A native of San Francisco, Vince Guaraldi became one of America’s most successful jazz artists during the course of his lifetime. Though Guaraldi’s legacy is most famously tied to his association with Peanuts, he was already an established, GRAMMY® Award-winning artist by the time that producer Lee Mendelson tapped him to score the first of many animated specials based on the Charles Schulz-penned cartoons. In a 2003 interview, excerpted from the biography Vince Guaraldi at the Piano (Derrick Bang; McFarland Books), Mendelson declared, “There was no doubt in my mind that if we hadn’t had that Guaraldi score, we wouldn’t have had the franchise we later enjoyed.”

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In rotation: 11/9/17

Tokyo tops Discogs and VinylHub’s list of cities with the most record shops: Discogs and its sister site VinylHub have collected a wealth of information about the world’s record shops. Like Discogs’ own well-known music database, the findings are based on community input, which shows the United States as having the most record shops by far, with 1482, followed by the United Kingdom with 537 and Germany with 453. The three cities with the most stores are Tokyo with 93 (more than half of the 158 in Japan), Berlin with 87 and London with 79. In the US, the top three cities are New York (47), Chicago (30) and Los Angeles (29).

Casbah Owner Teams up on New Record Shop—San Diego, there’s a new record shop in town: South Park welcomes the Vinyl Junkies Record Shack: We’re goin’ down to South Park and we’re gonna have ourselves a time: The San Diego borough — currently home to spots like Hamilton’s Tavern, Kindred, the Whistle Stop, Eclipse Chocolate Bar & Bistro, and Buona Forchetta (among many others) — is all set to welcome its newest addition, the Vinyl Junkies Record Shack. The newly announced, used-vinyl-focused shop arrives as a joint venture between Casbah owner Tim Mays and M-Theory Music founder Eric Howarth — and hosts its grand opening on Nov. 24-25, at 2235 Fern St., directly across the street from the Whistle Stop.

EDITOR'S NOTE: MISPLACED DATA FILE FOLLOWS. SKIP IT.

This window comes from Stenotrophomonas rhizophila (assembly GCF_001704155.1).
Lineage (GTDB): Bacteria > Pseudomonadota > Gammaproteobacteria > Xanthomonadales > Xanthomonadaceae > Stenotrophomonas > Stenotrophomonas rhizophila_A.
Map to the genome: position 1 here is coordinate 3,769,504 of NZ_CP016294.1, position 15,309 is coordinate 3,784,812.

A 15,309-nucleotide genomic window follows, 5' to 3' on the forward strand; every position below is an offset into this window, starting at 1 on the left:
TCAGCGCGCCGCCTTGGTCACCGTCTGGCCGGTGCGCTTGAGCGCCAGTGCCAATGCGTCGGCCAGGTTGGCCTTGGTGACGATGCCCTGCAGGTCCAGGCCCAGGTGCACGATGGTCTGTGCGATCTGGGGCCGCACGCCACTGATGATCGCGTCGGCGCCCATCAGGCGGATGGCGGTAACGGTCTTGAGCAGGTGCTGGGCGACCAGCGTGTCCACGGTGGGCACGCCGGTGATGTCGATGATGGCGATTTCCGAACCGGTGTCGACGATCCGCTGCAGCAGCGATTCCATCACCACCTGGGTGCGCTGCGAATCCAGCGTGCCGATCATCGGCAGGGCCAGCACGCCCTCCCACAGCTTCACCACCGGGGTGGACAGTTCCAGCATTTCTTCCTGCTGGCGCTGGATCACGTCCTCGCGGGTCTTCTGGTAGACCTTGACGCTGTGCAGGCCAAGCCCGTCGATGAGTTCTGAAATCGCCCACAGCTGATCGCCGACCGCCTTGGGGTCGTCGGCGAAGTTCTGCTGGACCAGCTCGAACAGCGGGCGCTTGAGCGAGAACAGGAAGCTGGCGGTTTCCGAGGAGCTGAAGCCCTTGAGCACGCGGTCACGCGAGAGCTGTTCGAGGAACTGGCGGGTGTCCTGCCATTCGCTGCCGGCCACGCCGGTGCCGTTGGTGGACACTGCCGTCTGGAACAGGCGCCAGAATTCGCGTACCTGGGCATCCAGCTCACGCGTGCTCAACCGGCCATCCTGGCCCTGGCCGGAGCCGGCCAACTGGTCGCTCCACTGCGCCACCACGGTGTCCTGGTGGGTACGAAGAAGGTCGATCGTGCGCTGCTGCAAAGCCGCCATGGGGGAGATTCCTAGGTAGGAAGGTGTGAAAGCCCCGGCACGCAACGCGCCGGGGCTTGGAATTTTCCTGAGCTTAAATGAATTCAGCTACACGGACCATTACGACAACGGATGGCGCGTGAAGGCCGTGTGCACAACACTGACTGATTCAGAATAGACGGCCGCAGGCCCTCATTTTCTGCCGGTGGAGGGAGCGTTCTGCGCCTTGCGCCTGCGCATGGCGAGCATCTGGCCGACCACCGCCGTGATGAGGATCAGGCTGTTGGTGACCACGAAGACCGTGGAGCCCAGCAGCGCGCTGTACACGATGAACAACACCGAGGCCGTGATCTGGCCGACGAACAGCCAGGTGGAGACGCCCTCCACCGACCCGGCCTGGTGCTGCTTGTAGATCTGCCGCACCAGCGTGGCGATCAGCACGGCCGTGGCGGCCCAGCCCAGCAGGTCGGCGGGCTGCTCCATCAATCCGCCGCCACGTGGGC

For 25 years, CD Warehouse was a hub for Springfield music fans. Then, online streaming claimed it. The store began liquidating its stock of more than 80,000 items Monday, Michael Vincent said. About 400 people attended; one guy drove down from Kansas City. It’s a long-anticipated ending: Historically, Vincent said, as music lovers entered their 30s, 40s and 50s, their tastes solidified and they didn’t come by the shop as frequently. But those customers were always replaced by new high school and college-aged kids. But no longer. The kids quit coming four to five years ago. Meanwhile, sales have declined 5 to 8 percent over the past decade, Vincent said.

The world’s biggest record fair returns this weekend: Mega Record and CD Fair will be holding its 48th edition for two days in Utrecht, this Saturday 11th November and Sunday 12th November. Over 500 stands will be selling old and new vinyl wares across 12,500 square feet inside the Jaarbeurs Expo. This year’s Mega Record and CD Fair will also feature auctions, performances and exhibitions, including vinyl cover installation ‘The Female Heroes of Elvis’ curated by DJ Miss Twist, and a live auction of over 100 rare records by UK-based Omega Auctions.